Author: Guede Mazaka
Lazy-fingered, slack-eyed, she took languorous drags on her stained ivory cigarette holder and blew them back out as so many ominous thunderheads. They spiraled high up above her head, only to be shredded into meaningless fragments by the slow-spinning fan.
Her lips curved upwards, but her nails dug hard into the mattress beneath her. “You didn’t think you could hold that girl this time, did you?”
Merlin ignored her. He was a stump gnarled long before his time, crouched over his bowl of muddy water and seeing nothing but what he wanted to see. Whereas she saw everything that she didn’t want to see, but knew it for the truest truth.
“Even then, she left you for him. And that was when this land cried for you. It shan’t do it again.” Vivien sucked in another draft of the sweet-poisoned smoke, feeling its tendrils curl in behind her eyes and hook deep into them. It hurt. She gasped once, arched up into it and stretched out her hands for the long red locks that would be her downfall, for the green eyes glimpsed this afternoon among the streetwalkers that she knew she would be seeking out before nightfall.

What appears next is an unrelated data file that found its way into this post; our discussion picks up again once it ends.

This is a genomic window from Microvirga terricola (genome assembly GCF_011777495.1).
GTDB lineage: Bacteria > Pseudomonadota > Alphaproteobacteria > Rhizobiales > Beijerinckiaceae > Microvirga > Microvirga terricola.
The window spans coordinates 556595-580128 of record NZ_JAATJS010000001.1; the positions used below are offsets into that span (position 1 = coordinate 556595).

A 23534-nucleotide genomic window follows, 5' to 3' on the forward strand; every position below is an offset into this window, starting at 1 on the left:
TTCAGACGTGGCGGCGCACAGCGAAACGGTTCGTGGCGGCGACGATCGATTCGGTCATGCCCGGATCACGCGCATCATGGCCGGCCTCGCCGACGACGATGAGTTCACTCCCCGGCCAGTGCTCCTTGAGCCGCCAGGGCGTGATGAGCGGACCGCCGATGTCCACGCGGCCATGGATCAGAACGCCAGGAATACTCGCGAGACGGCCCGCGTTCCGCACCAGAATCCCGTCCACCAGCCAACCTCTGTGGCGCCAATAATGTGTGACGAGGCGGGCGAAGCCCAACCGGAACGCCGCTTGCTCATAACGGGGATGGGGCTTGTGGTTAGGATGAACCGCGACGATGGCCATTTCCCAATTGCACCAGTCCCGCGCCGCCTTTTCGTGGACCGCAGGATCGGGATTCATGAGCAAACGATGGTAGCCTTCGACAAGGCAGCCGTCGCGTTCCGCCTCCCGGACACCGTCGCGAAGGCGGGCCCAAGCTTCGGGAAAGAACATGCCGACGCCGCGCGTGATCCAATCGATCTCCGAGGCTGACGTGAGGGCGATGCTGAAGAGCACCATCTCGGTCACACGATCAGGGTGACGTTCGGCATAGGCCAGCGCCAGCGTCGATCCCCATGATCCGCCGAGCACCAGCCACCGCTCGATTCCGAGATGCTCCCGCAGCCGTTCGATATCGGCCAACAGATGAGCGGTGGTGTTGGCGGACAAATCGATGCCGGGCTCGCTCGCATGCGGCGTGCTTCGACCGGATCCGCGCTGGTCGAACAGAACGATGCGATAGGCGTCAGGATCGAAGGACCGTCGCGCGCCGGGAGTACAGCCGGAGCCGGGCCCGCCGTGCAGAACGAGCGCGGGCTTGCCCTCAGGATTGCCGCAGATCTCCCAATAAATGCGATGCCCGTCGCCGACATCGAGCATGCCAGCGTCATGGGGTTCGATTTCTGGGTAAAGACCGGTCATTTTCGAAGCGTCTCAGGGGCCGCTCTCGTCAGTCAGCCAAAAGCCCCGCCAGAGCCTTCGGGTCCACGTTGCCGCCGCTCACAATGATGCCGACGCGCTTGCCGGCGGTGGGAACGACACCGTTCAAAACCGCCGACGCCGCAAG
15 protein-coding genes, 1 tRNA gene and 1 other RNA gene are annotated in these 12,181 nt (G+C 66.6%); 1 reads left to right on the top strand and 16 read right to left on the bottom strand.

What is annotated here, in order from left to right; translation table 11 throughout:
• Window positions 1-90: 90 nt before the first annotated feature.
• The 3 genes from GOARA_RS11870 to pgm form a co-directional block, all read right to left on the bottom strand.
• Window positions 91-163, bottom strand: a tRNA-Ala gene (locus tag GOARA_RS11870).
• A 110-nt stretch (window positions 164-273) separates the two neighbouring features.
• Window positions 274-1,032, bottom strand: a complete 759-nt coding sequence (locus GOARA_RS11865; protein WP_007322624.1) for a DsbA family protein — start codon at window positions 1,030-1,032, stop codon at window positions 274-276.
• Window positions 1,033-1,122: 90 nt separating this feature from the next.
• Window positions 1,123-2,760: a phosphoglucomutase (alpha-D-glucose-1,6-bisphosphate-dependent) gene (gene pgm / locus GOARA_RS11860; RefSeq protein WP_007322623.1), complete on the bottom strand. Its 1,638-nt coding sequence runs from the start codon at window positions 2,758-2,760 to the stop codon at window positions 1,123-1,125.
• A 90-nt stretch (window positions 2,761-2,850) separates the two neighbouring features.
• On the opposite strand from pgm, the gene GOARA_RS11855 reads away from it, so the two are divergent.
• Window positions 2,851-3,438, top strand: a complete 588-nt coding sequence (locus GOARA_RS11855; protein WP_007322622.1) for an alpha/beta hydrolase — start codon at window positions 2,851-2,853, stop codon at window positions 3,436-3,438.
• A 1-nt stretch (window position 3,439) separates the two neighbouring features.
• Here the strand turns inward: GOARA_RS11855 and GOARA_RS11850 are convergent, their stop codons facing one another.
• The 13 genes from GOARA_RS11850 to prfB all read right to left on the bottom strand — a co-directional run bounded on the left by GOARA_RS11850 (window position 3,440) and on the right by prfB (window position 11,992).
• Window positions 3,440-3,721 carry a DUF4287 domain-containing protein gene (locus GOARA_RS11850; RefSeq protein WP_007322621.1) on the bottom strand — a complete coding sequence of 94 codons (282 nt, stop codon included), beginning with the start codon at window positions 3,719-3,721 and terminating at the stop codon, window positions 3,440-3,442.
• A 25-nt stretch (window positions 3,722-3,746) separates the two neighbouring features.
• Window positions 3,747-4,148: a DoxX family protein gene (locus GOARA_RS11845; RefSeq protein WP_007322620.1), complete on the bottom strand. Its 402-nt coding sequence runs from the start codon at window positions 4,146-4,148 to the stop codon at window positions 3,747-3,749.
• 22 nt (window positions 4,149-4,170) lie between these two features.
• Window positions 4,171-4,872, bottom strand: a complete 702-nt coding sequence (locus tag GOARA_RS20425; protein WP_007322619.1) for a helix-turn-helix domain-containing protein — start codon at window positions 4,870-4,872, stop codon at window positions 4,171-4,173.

It made her feel a little sorry for him. He was the strongest man she knew, and once, the wisest as well. But he’d fallen long and hard, and he refused to learn the crawl that preceded walking once again. She’d loved him for that once, and she supposed that in a way, she still did.
“The story’s done, the players are moving on their road. Let it be.” Gently, as if they were not already frozen to each other, she sat up and drew a hand down his back. Beneath the thin wrinkles of his shirt, his muscles bunched and shivered towards her, and for a moment, he almost came.
But that moment passed. The bowl fell and the water spilled, and Merlin twisted about to yank her wrist-first into his implacability. “Silence, woman. You died too early to know what you’re talking about. Whitechapel’s soil still holds enough power. If I only had the right tool to call it out—”
“—it wouldn’t answer,” she hissed, snapping at him. When he slapped her, she raked her teeth over his hand, and when he flung her off the bed for that, she laughed at him. “You’re a poorer copy. You’re a dreamer who thinks he was there, who dares contend with his elders and betters. You’ll fail.”
“Then I’ll try again,” he growled, turning away.
Vivien pulled herself off the floor and climbed back into his lap. This time, she was not soft and her hands roused him too quickly for him to refuse: weakness of men. “No, you won’t. I’m tired of seeing you diminish yourself.” She purred into his rough arms and welcomed the ripping pain, because then she’d remember past the smoke. “I’ll keep you in the wood with me, sleeping tenderly. And we’ll rot together this time.”